Two weeks ago, Massachusetts Democrat Martha Coakley enjoyed a double-digit lead in polls, was raising an average of $24,000 a day in political contributions and had yet to put up a single campaign television ad.http://www.usatoday.com/news/washington/2010-01-19-senate-brown-upset_N.htm
In a matter of days, her front-runner status had collapsed. Suddenly, a little-known Republican state lawmaker, Scott Brown, had turned the contest for the Bay State's Senate seat — a seat that had been held by Edward Kennedy for 47 years — into a real race.
Massachusetts voters responded Tuesday by turning out to the polls in droves as snow fell across portions of the state, delivering an upset victory for Brown despite a 3-to-1 Democratic advantage in voter registration. The Associated Press called the race less than an hour and a half after polls closed.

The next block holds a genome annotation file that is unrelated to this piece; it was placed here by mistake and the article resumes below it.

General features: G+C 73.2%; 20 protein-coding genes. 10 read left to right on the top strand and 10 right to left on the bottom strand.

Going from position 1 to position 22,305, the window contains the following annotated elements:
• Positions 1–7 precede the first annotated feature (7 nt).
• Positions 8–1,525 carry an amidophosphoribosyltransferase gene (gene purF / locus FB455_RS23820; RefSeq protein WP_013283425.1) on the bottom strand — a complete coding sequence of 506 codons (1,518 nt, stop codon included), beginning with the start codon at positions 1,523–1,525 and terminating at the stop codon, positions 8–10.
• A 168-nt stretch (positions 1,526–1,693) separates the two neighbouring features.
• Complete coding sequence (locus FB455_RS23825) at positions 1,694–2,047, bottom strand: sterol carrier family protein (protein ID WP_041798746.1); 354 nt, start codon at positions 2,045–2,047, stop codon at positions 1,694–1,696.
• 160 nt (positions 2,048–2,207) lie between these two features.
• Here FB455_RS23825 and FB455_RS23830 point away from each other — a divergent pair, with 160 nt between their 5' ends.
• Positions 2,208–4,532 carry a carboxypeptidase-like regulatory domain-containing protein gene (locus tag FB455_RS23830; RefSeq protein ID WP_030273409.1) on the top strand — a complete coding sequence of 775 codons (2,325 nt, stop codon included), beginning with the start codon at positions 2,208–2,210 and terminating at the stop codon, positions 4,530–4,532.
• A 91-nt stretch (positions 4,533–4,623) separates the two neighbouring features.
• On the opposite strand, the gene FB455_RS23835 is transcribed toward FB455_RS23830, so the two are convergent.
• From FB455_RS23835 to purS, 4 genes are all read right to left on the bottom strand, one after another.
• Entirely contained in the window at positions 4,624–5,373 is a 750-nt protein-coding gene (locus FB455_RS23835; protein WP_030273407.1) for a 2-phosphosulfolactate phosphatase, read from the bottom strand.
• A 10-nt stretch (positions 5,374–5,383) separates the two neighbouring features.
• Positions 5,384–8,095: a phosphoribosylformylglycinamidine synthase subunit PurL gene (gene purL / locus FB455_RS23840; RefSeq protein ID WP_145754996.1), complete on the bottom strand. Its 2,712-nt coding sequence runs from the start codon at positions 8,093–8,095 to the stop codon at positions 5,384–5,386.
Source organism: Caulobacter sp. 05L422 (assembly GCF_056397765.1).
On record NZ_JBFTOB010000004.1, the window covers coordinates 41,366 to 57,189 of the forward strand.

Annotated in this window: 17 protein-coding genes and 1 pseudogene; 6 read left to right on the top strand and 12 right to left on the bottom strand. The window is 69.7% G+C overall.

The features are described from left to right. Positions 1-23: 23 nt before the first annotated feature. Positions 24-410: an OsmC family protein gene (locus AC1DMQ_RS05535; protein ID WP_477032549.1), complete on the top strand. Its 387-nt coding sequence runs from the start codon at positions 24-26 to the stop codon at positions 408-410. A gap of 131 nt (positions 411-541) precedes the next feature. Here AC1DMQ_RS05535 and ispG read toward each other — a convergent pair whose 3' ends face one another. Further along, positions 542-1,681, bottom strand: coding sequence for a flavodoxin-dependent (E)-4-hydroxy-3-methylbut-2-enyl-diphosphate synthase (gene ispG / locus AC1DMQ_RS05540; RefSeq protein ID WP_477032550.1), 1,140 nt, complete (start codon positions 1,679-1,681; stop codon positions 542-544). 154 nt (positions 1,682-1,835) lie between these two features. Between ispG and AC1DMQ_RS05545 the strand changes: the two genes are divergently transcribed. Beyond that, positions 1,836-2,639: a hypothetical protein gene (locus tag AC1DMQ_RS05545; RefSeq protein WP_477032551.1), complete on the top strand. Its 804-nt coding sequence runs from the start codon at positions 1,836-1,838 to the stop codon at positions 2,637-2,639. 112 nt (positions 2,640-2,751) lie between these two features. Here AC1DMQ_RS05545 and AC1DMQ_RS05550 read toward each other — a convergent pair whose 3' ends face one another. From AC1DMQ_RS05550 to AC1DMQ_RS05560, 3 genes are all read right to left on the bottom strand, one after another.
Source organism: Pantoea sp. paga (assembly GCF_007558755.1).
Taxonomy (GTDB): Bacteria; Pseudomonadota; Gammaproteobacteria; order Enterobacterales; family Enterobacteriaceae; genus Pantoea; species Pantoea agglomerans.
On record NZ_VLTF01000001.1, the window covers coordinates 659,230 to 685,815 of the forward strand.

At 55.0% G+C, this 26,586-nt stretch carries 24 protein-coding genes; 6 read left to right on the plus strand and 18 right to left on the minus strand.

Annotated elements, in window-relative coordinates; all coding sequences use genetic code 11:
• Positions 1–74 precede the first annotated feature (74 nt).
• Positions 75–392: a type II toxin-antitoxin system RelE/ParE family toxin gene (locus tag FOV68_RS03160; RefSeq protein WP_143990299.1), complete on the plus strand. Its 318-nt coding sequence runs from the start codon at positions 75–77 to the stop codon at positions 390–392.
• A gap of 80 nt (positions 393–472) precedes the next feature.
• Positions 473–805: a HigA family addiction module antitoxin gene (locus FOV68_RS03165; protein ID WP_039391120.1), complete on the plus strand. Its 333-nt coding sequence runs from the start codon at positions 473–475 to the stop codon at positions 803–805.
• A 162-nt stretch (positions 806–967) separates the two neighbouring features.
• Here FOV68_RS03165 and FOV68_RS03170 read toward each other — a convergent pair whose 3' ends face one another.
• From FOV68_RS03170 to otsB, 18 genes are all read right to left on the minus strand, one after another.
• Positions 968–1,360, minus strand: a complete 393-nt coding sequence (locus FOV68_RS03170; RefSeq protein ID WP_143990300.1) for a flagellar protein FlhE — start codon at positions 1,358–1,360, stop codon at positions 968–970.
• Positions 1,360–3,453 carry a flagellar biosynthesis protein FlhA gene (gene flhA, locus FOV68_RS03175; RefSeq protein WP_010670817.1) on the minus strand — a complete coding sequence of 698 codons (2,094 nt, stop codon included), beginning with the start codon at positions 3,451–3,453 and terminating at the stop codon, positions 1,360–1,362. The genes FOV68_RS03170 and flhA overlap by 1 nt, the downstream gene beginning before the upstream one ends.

Whether the abrupt shift in the dynamics of the campaign was based on the individual candidates or a broader, national resentment over the economy and President Obama's policies, the down-to-the-wire election has given Democrats pause as House and Senate lawmakers nationwide prepare to face voters in the fall election.
The lesson of Massachusetts is that Obama has no coattails when he's not on the ballot, and his personal popularity is non transferable.
Why? Because the minority communities that voted in record numbers in 2008 to put Obama in office haven't come out to vote in high numbers since then, when Obama wasn't on the ballot.